Zahid N. Quraishi, a federal Justice of the Peace decide and the son of Pakistani immigrants, was confirmed by the U.S. Senate for a federal judgeship in New Jersey on Thursday, changing into the primary Muslim Federal District Court decide within the nation’s historical past.
Judge Quraishi acknowledged his history-making standing after President Biden introduced his intention to appoint him in March. “Candidly,” the decide mentioned, “I would prefer to be the hundredth, if not the thousandth.” He added, “I understand what it means to the community.”
The Senate affirmation on Thursday, by a vote of 81 to 16, touched off a wave of congratulatory messages on social media from Democrats and progressives. Senator Cory Booker of New Jersey referred to as Judge Quraishi “an excellent addition to the court.” Senator Mazie Hirono of Hawaii mentioned “Congratulations Judge Quraishi!” The Senate majority chief, Chuck Schumer of New York, and Senator Gary Peters of Michigan launched congratulatory messages too.
Senator Bob Menendez of New Jersey referred to as Mr. Quraishi “a man of integrity, a consummate public servant, and a trailblazer for Asian Americans and Muslim Americans across this country who dream of one day presiding over a court of their own.” He added: “We should all draw inspiration from his story, because it is a story that could only take place in the United States of America.”
Underscoring the historic significance of the affirmation, Janai Nelson, affiliate director-counsel of NAACP Legal Defense & Educational Fund, Inc., mentioned “Now seems like a good time to note that the first federal courts were created over 230 years ago.”
Judge Quraishi was among the many first wave of judicial nominations by Mr. Biden, who sought to counter the affect of his predecessor in steering federal courts to the suitable. Five of these nominees had been folks of coloration, and two had labored as public defenders.
In 2019, Judge Quraishi was appointed a U.S. Justice of the Peace decide in New Jersey. Before that he was chair of the white collar legal protection and investigations group for Riker Danzig Scherer Hyland & Perretti LLP, a big legislation agency in New Jersey. From 2008 to 2013 he was an assistant U.S. legal professional in New Jersey. Before that, he was an assistant chief counsel on the U.S. Department of Homeland Security.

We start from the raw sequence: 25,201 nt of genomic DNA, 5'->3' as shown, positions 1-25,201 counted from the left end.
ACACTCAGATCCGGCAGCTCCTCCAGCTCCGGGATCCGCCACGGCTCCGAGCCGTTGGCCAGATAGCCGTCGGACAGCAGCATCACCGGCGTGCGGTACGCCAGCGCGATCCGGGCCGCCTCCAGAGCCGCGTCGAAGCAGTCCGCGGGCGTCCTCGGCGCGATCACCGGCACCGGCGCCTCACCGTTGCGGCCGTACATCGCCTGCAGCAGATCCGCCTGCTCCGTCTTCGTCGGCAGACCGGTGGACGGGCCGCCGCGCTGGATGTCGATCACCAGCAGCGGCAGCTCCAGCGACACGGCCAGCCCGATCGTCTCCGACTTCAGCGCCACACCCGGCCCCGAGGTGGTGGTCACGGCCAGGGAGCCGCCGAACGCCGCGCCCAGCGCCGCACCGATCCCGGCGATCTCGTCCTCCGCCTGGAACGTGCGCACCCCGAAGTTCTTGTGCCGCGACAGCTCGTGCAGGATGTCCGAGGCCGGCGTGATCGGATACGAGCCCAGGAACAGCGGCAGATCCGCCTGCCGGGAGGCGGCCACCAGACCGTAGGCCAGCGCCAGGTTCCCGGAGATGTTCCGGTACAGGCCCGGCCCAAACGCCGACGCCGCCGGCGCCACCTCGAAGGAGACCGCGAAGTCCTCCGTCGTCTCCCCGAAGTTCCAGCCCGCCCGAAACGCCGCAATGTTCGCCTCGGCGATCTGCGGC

Judge Quraishi, who was born in New York City and raised in Fanwood, N.J., graduated from Rutgers Law School in 2000. After clerking for a decide, he went to work at LeBoeuf, Lamb, Greene & MacRae LLP, which he later described in a podcast as a transfer to, partly, please his mother and father, who had immigrated to the United States from Pakistan.
“I took a job at the biggest law firm I could get a job at with the biggest salary,” Judge Quraishi mentioned in January on a podcast hosted by the Muslim Bar Association of New York. “I thought that would make my parents proud.”
His first day at work, he mentioned, was Sept. 11, 2001. Two years later, Judge Quraishi joined the Army and was deployed to Iraq. He was awarded the Bronze Star and was discharged in 2007.
The Council on American-Islamic Relations, a civil rights group, has criticized Judge Quraishi’s work in Iraq, and within the second time period of President Bush. In an announcement, the group mentioned he labored as a “‘detention legal adviser’ during the American occupation of Iraq from 2003 to 2007 when prisoner abuse was rampant.” That work, and his service with Immigration and Customs Enforcement in the course of the Bush administration “sparked concern in the civil rights community,” the group mentioned.
The group wrote a letter to senators urging them to research Judge Quraishi’s work throughout this time.
In the podcast interview, Judge Quraishi described his path to the federal bench as a departure from what his father, a doctor, had initially supposed. “You can imagine my father thinking I would be going to med school to follow in his footsteps,” Judge Quraishi recalled. But, he mentioned, “I had no interest.” So he utilized to legislation faculty as a substitute.
“Without any real goal in mind, I thought why not go to law school?” he mentioned within the podcast. “I like to argue, I talk all the time.”
In April, Judge Quraishi’s 73-year-old father, Nisar, died from problems of the coronavirus, The Tribeca Trib reported. “He loved practicing medicine,” Judge Quraishi instructed the paper. “He loved helping other people, which caused him to be infected and pass away.”